Diagnose and Adios…

This weekend our staff is attending the first of a three part seminar on concussion health and treatment. The class, which is taught by Mary McMains-Beck O.D. FCOVD and Brigette Wallace PT, DPT, is entitled Visual Vestibular Functional Integration Training and is Part One of the V2 FIT Certification. As most seminars go, our class was opened with a historical perspective on the treatment of concussions, which included a humorous reference to the method of 30 years ago – diagnose and adios!

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Here’s some interesting points from Day One in a bulleted format:

  • In adolescence (specifically 12-17 years of age), a concussion with less than 15 minutes of symptoms at time of injury required 7 days for cognition to return to baseline symptoms to resolve
  • Over 35% of reported concussions are the result of falls
  • In the past, a loss of consciousness was necessary criteria in the diagnosis of a concussion.  In recent years, research has proven that major concussions can occur with or without a loss of consciousness.
  • Second Impact Syndrome occurs when a second concussion is sustained while  recovery from the first is still in process
  • In patients less than 23 years of age, the occurrence of Second Impact Syndrome is on the rise
  • Second Impact Syndrome currently carries a 100% morbidity rate and a 50% mortality rate. This is due to a rapid onset of cerebral swelling which leads to brainstem failure within 2-5 minutes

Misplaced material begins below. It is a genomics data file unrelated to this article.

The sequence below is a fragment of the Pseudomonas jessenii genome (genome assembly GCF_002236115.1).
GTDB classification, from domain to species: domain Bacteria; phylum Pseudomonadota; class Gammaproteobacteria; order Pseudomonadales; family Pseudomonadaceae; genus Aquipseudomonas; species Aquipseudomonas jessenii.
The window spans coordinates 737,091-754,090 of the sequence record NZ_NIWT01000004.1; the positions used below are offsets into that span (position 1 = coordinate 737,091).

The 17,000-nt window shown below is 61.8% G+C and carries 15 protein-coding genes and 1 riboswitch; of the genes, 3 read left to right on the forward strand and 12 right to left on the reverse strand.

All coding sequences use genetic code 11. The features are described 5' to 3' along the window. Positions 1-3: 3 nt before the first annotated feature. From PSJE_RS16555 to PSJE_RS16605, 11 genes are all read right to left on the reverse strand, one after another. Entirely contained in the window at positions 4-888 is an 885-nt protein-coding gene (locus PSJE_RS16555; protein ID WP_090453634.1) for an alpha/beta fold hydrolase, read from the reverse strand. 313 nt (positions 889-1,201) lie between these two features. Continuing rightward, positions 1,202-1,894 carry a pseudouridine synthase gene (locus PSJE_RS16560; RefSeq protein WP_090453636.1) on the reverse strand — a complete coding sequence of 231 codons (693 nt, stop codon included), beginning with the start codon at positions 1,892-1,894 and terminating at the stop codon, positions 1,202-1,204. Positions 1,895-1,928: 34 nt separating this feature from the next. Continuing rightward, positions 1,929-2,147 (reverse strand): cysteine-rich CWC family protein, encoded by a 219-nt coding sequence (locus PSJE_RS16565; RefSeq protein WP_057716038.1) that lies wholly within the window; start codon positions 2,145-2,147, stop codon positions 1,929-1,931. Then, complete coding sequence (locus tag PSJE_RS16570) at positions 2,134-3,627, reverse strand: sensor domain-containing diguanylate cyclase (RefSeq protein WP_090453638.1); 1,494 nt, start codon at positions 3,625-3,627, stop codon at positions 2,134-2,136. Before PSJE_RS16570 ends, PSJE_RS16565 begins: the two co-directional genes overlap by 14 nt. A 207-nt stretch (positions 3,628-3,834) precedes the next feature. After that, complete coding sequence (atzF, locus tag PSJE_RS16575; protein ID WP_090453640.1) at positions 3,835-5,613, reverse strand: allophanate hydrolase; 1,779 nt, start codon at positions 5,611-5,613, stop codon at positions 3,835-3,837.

• The Remove From Play protocol has provided both education and path of treatment to coaches and athletic directors on the sidelines of all sports
  • The most serious symptoms may take up to 72 hours to manifest. This is because the prevalence of swelling and interruptions in the flow of cerebral spinal fluid
  • Concussion symptoms may impact visual, vestibular, and cognitive function
  • Dizziness is often the most prevalent symptom. Dizziness within the first 3 minutes is associated with a 6.4 times greater risk for protracted recovery (greater than 21 days)
  • Visual – Vestibular intervention facilitates recovery because both systems contribute to our inner gyroscope of where we are in space
  • The mechanism of injury (better known as the area and direction of the impact) should ALWAYS be considered in examination and treatment. As an example, a football player who experiences a helmet to helmet impact usually will present differently than someone suffering whiplash as the result of being rear-ended
  • Treatment of concussion should always include VOR, and possible suppression of the VOR should be examined

Looking forward to day two! 🙂

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Posted on August 15, 2015, in From My Perspective.... Bookmark the permalink. 3 Comments.

  1. Robert – pardon my ignorance, but what is “V2 FIT” certification?

    Liked by 1 person

  2. Robert,
    Thank you. I will forward to you comments about a very famous head injury written by David McCullough. The book is not that old and, while McCullough is an historian, I am certain that he had medical advice about what he wrote. Fortunately, awareness is changing.
    gjw

    Like

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